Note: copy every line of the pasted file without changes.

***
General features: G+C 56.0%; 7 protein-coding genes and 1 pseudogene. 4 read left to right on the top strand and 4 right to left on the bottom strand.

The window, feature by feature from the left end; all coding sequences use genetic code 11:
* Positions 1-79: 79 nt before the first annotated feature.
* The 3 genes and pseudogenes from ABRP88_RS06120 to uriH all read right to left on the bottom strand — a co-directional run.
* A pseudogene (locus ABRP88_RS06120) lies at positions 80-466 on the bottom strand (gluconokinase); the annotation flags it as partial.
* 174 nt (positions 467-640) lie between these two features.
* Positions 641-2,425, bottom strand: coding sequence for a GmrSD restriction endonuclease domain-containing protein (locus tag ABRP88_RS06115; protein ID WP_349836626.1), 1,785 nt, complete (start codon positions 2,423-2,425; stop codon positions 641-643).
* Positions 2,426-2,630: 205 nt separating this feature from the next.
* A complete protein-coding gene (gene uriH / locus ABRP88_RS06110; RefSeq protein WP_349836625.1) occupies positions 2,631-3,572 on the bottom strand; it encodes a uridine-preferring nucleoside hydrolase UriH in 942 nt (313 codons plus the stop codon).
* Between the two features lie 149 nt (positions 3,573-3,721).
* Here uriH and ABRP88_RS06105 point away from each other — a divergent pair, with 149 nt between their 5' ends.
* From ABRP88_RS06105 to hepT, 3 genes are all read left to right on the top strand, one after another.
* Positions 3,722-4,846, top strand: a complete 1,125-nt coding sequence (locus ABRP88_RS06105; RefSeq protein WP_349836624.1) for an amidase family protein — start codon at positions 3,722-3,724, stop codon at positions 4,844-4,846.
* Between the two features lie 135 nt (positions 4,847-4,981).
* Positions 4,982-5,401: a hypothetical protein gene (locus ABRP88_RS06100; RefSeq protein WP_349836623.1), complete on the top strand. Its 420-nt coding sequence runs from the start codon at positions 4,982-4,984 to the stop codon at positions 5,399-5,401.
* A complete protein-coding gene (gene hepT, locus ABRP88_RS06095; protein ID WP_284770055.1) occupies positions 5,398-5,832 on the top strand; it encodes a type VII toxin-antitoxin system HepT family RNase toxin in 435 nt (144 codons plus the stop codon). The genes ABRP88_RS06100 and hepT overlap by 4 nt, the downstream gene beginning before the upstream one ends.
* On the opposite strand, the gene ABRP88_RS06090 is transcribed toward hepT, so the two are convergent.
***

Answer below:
General features: G+C 56.0%; 7 protein-coding genes and 1 pseudogene. 4 read left to right on the top strand and 4 right to left on the bottom strand.

The window, feature by feature from the left end; all coding sequences use genetic code 11:
* Positions 1-79: 79 nt before the first annotated feature.
* The 3 genes and pseudogenes from ABRP88_RS06120 to uriH all read right to left on the bottom strand — a co-directional run.
* A pseudogene (locus ABRP88_RS06120) lies at positions 80-466 on the bottom strand (gluconokinase); the annotation flags it as partial.
* 174 nt (positions 467-640) lie between these two features.
* Positions 641-2,425, bottom strand: coding sequence for a GmrSD restriction endonuclease domain-containing protein (locus tag ABRP88_RS06115; protein ID WP_349836626.1), 1,785 nt, complete (start codon positions 2,423-2,425; stop codon positions 641-643).
* Positions 2,426-2,630: 205 nt separating this feature from the next.
* A complete protein-coding gene (gene uriH / locus ABRP88_RS06110; RefSeq protein WP_349836625.1) occupies positions 2,631-3,572 on the bottom strand; it encodes a uridine-preferring nucleoside hydrolase UriH in 942 nt (313 codons plus the stop codon).
* Between the two features lie 149 nt (positions 3,573-3,721).
* Here uriH and ABRP88_RS06105 point away from each other — a divergent pair, with 149 nt between their 5' ends.
* From ABRP88_RS06105 to hepT, 3 genes are all read left to right on the top strand, one after another.
* Positions 3,722-4,846, top strand: a complete 1,125-nt coding sequence (locus ABRP88_RS06105; RefSeq protein WP_349836624.1) for an amidase family protein — start codon at positions 3,722-3,724, stop codon at positions 4,844-4,846.
* Between the two features lie 135 nt (positions 4,847-4,981).
* Positions 4,982-5,401: a hypothetical protein gene (locus ABRP88_RS06100; RefSeq protein WP_349836623.1), complete on the top strand. Its 420-nt coding sequence runs from the start codon at positions 4,982-4,984 to the stop codon at positions 5,399-5,401.
* A complete protein-coding gene (gene hepT, locus ABRP88_RS06095; protein ID WP_284770055.1) occupies positions 5,398-5,832 on the top strand; it encodes a type VII toxin-antitoxin system HepT family RNase toxin in 435 nt (144 codons plus the stop codon). The genes ABRP88_RS06100 and hepT overlap by 4 nt, the downstream gene beginning before the upstream one ends.
* On the opposite strand, the gene ABRP88_RS06090 is transcribed toward hepT, so the two are convergent.